Patients who have subchondral bone defects—also known as Bone Marrow Lesions (BML)—may be candidates for a new, minimally-invasive surgery called the Subchondroplasty (SCP®) Procedure. This technique targets and fills bone defects with a hard-setting bone substitute material (BSM) with physical and chemical properties similar to cancellous bone. As the body heals the defect, the BSM will be replaced with new bone.

bone lesions




Bone Marrow Lesion of the Knee



What is a Bone Marrow Lesion?

BML defects are often-painful defects of the spongy cancellous bone near a joint. They can be found in the bone near any joint that experiences weight-bearing or repetitive motion stress and strain. In some patients, these defects are a result of a bone injury that doesn’t heal properly. In others, BML defects are a stress reaction from overuse or altered joint mechanics.

BML are typically not visible on X-rays. They are diagnosed using certain types of MRI, where they appear as a hazy white area against the background of darker bone. Pathologists have shown that these BML represent a healing response surrounding trauma, such as microtrabecular fractures of the subchondral bone.

If this healing response fails, physicians usually recommend a course of conservative care, including pain meds, crutches, joint braces, injections, among others. In some patients, this treatment will allow the body to heal the subchondral bone defect. If conservative care is unsuccessful, however, the SCP® procedure may be an option.

The Surgical Process

The SCP® Procedure is usually performed in an outpatient setting, with patients returning home the same day of the procedure. The procedure is usually performed with arthroscopy (“scoping”) of the nearby joint, to allow for treatment of any pathology inside the joint. You will be anesthetized for the procedure. During the SCP® surgery, a small, drillable cannula is inserted minimally-invasively into the area of the bone defect. Intraoperative X-ray is used to assist with targeting the defect.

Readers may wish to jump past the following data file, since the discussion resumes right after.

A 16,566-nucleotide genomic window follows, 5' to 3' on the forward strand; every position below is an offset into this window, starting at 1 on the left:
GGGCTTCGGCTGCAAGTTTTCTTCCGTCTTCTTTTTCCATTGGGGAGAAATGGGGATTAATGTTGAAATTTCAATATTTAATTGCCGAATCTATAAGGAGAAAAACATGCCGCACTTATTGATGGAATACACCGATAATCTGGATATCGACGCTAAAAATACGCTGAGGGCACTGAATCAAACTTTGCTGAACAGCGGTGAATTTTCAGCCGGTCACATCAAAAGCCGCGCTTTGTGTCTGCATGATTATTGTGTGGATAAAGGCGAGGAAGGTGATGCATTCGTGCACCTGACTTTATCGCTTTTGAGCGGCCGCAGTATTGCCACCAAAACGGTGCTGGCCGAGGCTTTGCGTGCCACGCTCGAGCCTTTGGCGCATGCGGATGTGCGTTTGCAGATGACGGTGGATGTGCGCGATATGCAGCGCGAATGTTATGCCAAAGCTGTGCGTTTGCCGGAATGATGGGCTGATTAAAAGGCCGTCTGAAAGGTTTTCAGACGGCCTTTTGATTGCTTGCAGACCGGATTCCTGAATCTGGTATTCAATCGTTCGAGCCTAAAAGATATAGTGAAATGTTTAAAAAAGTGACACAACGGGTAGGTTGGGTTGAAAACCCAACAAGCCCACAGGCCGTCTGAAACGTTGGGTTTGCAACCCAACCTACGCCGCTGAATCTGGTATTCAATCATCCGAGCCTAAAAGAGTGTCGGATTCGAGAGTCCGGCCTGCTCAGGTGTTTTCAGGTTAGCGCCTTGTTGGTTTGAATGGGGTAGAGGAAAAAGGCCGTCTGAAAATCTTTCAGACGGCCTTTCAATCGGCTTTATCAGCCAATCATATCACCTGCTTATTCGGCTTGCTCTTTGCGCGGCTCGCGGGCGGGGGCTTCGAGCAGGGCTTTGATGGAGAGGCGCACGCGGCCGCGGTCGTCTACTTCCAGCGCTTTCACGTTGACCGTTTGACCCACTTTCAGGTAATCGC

SCP Surgery 1



Target subchondral bone defect using SCP® Navigation Guide



SCP Surgery 2



Access bone defect using AccuPort® Delivery Cannula®



SCP Surgery 3


Inject AccuFill® BSM into the defect. AccuFill® BSM is a flowable, injectable bone void filler that is replaced with new bone during the healing process.



AccuFill® Bone Substitute Material is then hydrated and mixed into an injectable paste, and is delivered through the cannula to fill the bone defect. Once the BSM has hardened, the cannulas are removed and surgical wounds closed.


SCP Surgery 4



AccuFill® BSM injection into the defect


SCP Surgery 4



After the procedure, AccuFill® BSM is replaced with new bone during the healing process


Discuss treatment options and potential risks with your surgeon. It is important that you fully understand all risks and benefits before making a decision to have surgery. Only your doctor can tell you if The Subchondroplasty® Procedure may be right for you.

As with every surgical procedure, there are risks and potential complications. Individual results may vary. Success depends on factors such as age, weight and activity level.

What to Expect After Surgery

Postoperatively, a short recovery course is recommended, similar to that of arthroscopy.

It’s important to note that recovery from The SCP® Procedure is different for every patient. However, the following is common for most patients:

  • For the first 48–72 hours after The SCP® Procedure, patients will often experience significant pain in the operative area. Your doctor will likely prescribe pain medication to treat these symptoms. Follow your doctor’s advice closely.
  • For the initial period, most doctors will recommend walking and standing with crutch support. The use of crutches is typically reduced as tolerated.
  • Your doctor will also recommend a course of physical therapy and activities to help you regain strength and maintain mobility of your joint.

It is important to follow the advice of your doctor as you recover.


Quick Fact

Hip fractures occur in one out of every one hundred women over the age of 75.